Study: E-gov falters easily
- By William Matthews
- May 13, 2002
From rounding up funding to compelling cooperation among agencies, e-government is a tough business — so tough that more than 60 percent of e-government initiatives fail or fall short of their objectives, according to a study by Gartner Inc. analysts.
E-government often takes more money, planning, leadership and sustained focus than government officials anticipate, and without those key ingredients, e-government initiatives are likely to falter, Gartner analysts concluded.
"It's critical that governments groom a new generation of endeavor managers to head these complex, expensive and risky initiatives," said Judith Carr, vice president and senior program director for Gartner's Executive Programs, presenting the results of the study at a Gartner symposium April 30.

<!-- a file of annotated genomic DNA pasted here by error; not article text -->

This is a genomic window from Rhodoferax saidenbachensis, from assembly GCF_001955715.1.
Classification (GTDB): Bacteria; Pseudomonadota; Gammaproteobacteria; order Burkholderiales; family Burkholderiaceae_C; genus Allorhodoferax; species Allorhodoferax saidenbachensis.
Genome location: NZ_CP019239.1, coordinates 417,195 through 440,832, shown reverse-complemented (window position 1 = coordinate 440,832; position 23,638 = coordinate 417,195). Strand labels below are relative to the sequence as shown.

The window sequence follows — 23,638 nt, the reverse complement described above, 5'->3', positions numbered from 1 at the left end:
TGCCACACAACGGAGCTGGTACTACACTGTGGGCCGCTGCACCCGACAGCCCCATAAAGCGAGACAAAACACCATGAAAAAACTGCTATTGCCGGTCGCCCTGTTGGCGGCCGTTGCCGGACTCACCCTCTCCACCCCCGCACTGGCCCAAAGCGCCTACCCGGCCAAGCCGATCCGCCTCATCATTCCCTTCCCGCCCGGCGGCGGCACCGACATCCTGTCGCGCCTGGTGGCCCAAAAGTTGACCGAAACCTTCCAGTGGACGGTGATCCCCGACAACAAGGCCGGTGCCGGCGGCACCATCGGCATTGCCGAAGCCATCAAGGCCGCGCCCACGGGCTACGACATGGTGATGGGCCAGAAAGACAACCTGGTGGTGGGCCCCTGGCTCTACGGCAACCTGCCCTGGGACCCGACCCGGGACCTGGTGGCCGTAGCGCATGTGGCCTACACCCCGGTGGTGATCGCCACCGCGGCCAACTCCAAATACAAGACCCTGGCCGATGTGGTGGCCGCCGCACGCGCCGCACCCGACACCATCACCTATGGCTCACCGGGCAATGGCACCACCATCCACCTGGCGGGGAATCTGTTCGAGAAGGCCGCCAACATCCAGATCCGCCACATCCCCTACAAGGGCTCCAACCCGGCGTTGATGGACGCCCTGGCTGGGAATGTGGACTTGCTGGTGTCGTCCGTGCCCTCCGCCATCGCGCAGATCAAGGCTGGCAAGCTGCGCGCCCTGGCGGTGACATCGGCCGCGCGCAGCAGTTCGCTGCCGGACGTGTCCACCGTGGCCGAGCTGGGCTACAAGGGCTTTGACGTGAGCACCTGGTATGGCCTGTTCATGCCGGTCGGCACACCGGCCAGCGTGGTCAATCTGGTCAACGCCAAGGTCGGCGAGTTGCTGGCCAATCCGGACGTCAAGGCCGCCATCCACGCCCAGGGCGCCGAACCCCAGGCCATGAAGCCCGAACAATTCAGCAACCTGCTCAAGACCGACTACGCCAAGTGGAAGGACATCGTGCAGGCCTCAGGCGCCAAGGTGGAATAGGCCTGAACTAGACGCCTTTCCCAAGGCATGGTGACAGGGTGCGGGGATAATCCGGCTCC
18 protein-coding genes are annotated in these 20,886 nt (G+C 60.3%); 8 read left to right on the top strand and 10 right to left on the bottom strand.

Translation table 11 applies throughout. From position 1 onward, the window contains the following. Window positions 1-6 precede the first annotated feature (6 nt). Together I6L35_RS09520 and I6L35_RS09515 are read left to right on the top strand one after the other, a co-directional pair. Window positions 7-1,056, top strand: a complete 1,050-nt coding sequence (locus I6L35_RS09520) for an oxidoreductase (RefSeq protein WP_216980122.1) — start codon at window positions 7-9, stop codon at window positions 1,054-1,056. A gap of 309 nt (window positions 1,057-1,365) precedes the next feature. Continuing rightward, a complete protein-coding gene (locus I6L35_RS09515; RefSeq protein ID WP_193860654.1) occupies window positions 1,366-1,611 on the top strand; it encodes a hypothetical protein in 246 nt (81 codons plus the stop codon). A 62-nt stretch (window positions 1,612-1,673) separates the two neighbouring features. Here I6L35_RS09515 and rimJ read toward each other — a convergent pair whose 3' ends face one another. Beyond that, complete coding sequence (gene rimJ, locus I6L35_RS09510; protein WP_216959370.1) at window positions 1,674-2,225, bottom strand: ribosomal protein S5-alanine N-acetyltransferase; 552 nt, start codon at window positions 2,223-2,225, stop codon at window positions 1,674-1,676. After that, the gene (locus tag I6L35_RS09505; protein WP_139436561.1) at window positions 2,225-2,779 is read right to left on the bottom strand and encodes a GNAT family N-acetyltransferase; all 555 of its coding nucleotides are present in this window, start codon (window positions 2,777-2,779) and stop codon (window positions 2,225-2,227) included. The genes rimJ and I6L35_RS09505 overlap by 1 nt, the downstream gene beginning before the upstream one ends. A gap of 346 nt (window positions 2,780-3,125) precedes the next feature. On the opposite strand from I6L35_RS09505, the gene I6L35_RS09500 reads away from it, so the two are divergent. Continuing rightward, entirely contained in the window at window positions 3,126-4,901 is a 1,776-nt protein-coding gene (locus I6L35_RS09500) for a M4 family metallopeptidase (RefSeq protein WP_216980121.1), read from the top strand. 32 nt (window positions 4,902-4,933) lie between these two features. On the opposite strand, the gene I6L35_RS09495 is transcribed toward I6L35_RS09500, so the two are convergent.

Perhaps the most difficult impediment for e-government is the structure of traditional government, Carr said. Typically, there are multiple agencies functioning at different levels of government, each operating according to its own laws and policies, essentially independent of others.
Even at 60 percent, however, the number of e-government initiatives that fail or fall short "is not all that bad," said Gartner research director French Caldwell. "Take a look at e-business. Back in 1999, we said that 98 percent of dot-coms would fail — and they did."
Funding is a frequent stumbling block for e-government initiatives, as is a lack of adequately skilled personnel.
"Traditionally, governments have designed their human resources practices to attract people who like to work in a secure, stable and often less competitive workplace," Carr said. "For e-government, they need people who not only adapt to change quickly, but also drive change."